After a petition was signed in Switzerland by over 100,000 people, the 8 million residents of Switzerland will now get a chance to have another say on the issue of immigration quotas for EU nationals.
With only 50.3%, in February 2014 the Swiss voted in favour of introducing quotas for EU migrants. The Swiss have until 2017 to implement this measure, however the quotas would violate the terms of Switzerland”s free movement treaty with the EU. Although the quotas could in theory be unilaterally imposed, this is likely to provoke retaliatory measures from the EU which could result in suspension of other EU-Swiss bilateral agreements, and/ or reduced market access to the EU for Swiss firms.
Presently Switzerland does not have a single deal with the EU, instead the deal is made up of 120 bilateral agreements which mean that Switzerland is currently party to the EU”s free movement of people. In 2012 Switzerland accepted four and a half times more EU migrants than the UK in gross terms in proportion to both populations, with almost a quarter of the country”s residents not having a Swiss passport. There are already quota systems in place for non-EEA nationals for certain types of permits.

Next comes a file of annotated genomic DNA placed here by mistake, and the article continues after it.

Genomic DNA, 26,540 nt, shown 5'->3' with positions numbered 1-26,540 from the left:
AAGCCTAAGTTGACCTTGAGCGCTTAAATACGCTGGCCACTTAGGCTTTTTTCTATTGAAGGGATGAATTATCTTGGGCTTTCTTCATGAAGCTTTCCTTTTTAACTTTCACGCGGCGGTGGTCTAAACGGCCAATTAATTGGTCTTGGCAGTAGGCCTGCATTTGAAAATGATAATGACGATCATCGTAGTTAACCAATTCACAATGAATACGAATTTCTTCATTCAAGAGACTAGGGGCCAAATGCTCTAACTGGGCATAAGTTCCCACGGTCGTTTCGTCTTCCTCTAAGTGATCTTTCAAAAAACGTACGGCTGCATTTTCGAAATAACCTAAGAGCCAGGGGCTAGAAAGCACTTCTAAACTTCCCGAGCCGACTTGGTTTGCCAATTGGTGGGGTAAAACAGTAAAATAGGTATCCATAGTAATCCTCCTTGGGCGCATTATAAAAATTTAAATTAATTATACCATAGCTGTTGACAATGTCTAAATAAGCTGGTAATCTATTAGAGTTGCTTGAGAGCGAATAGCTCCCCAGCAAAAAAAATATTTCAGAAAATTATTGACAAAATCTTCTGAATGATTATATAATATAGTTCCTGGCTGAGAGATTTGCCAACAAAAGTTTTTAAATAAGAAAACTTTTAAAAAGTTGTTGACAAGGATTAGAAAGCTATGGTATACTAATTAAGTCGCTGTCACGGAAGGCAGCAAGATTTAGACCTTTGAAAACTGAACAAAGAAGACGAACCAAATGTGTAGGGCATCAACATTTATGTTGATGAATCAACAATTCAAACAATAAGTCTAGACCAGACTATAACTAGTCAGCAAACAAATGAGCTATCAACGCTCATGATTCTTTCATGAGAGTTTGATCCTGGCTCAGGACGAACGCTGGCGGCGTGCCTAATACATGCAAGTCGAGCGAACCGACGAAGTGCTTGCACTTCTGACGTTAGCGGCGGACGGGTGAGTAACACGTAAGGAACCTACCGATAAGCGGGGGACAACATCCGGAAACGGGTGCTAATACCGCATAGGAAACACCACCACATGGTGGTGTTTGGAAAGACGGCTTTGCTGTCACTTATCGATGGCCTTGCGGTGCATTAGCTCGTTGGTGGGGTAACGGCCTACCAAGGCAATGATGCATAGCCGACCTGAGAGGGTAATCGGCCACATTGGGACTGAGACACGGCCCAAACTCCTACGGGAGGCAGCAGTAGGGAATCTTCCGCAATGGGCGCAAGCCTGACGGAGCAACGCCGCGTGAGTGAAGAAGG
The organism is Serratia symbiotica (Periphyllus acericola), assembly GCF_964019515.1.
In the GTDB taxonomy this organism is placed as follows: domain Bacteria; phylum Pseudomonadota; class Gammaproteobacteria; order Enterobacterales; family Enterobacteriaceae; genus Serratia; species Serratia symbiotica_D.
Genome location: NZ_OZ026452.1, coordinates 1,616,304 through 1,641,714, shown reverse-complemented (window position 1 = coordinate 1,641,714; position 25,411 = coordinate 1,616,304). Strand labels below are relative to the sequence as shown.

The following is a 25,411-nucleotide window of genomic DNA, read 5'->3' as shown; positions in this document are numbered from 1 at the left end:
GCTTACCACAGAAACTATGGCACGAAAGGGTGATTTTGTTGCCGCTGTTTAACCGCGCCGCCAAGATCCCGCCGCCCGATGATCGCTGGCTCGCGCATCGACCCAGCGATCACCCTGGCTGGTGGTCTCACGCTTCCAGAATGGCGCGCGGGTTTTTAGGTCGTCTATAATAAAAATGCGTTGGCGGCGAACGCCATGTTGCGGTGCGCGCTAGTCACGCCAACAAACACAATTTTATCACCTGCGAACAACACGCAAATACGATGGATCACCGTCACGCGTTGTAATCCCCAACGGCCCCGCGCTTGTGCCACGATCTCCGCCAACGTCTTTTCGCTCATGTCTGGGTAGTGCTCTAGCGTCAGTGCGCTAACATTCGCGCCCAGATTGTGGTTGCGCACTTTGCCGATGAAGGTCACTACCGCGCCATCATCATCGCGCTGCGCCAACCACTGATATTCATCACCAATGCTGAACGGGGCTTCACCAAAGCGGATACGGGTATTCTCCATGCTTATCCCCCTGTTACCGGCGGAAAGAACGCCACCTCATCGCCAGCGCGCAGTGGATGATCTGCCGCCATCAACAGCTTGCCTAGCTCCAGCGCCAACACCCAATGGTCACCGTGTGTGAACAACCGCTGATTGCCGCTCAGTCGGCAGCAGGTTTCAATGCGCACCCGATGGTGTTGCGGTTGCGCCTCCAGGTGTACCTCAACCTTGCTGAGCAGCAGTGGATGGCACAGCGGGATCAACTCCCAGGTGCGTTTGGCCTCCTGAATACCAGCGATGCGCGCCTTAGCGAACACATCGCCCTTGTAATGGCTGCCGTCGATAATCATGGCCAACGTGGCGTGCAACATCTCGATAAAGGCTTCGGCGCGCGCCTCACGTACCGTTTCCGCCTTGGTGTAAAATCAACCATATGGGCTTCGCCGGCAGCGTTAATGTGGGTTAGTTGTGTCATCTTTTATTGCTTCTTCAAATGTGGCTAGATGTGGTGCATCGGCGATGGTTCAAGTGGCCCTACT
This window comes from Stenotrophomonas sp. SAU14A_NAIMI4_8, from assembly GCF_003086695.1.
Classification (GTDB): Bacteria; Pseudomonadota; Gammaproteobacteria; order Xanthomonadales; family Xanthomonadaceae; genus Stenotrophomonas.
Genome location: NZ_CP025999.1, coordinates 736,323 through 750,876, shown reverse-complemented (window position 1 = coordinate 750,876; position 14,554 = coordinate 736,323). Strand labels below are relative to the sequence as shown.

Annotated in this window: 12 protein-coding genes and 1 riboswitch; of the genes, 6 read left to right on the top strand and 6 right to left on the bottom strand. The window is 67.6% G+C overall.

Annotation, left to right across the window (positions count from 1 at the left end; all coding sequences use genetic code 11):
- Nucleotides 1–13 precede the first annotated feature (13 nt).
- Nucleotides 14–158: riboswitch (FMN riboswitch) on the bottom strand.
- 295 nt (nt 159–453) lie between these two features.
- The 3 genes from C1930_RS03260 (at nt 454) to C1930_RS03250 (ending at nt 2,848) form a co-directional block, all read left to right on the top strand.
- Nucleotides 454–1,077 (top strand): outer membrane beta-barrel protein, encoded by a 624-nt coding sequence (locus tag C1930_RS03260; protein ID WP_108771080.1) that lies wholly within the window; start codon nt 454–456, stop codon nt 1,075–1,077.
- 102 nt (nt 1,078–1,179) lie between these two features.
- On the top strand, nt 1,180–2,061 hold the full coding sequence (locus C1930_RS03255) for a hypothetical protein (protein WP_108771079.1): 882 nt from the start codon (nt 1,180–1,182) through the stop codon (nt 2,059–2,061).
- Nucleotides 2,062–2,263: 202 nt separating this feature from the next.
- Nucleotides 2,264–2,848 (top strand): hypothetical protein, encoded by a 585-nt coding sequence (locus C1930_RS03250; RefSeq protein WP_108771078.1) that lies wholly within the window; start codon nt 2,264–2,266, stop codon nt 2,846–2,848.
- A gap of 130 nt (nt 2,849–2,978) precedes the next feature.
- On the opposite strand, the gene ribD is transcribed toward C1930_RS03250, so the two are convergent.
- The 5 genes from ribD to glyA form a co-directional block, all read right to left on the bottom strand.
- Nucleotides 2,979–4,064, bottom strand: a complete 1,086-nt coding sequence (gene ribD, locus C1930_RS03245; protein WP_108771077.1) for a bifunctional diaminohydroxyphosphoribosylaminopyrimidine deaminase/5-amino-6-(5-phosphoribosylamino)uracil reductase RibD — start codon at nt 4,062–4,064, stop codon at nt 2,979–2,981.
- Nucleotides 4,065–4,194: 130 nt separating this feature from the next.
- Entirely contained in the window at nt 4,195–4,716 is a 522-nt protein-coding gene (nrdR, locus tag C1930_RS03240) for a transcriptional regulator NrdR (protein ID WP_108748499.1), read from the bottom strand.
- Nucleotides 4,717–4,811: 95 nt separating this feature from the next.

Unlike the UK, in Switzerland the result of a referendum is legally binding, and any petition signed by more than 100,000 Swiss citizens can result in a referendum, which is able to change Swiss constitution and can overturn recently passed law.
Having campaigned against the quota initiative believing it would hurt the economy, the Swiss Government has said that it intends to respect the will of the electorate, and they have even said they will act unilaterally if an agreement with counterparts in Brussels is unable to be reached. Given that the EU have postponed further talks with the Swiss following the outcome of the UK referendum, it is very timely that a group of Swiss citizens have succeeded in obtaining enough signatures for a second plebiscite – the first time there has been a petition for the sole purpose of reversing an earlier one – which could overturn the initial EU immigration vote.
The news of this second plebiscite in Switzerland has come at a time where 4 million people in Britain have signed a petition for a second referendum on the EU membership. Unlike Switzerland the petition in the UK only allows for the matter to be considered for debate among lawmakers and not a second vote, as illustrated by the fact that UK parliament have debated the petition and rejected a second referendum outright.
If the Swiss referendum produces the same result as in 2014, the Swiss may have to either prepare a compromise solution in which migration controls can be implemented in certain sectors only (with the agreement of the EU, of course), as the Swiss are far more dependent on the EU for markets than the EU is on Switzerland, making the Swiss negotiating hand relatively weak. They may have to proceed with implementing quotas unilaterally, and face the possible political and economic consequences.
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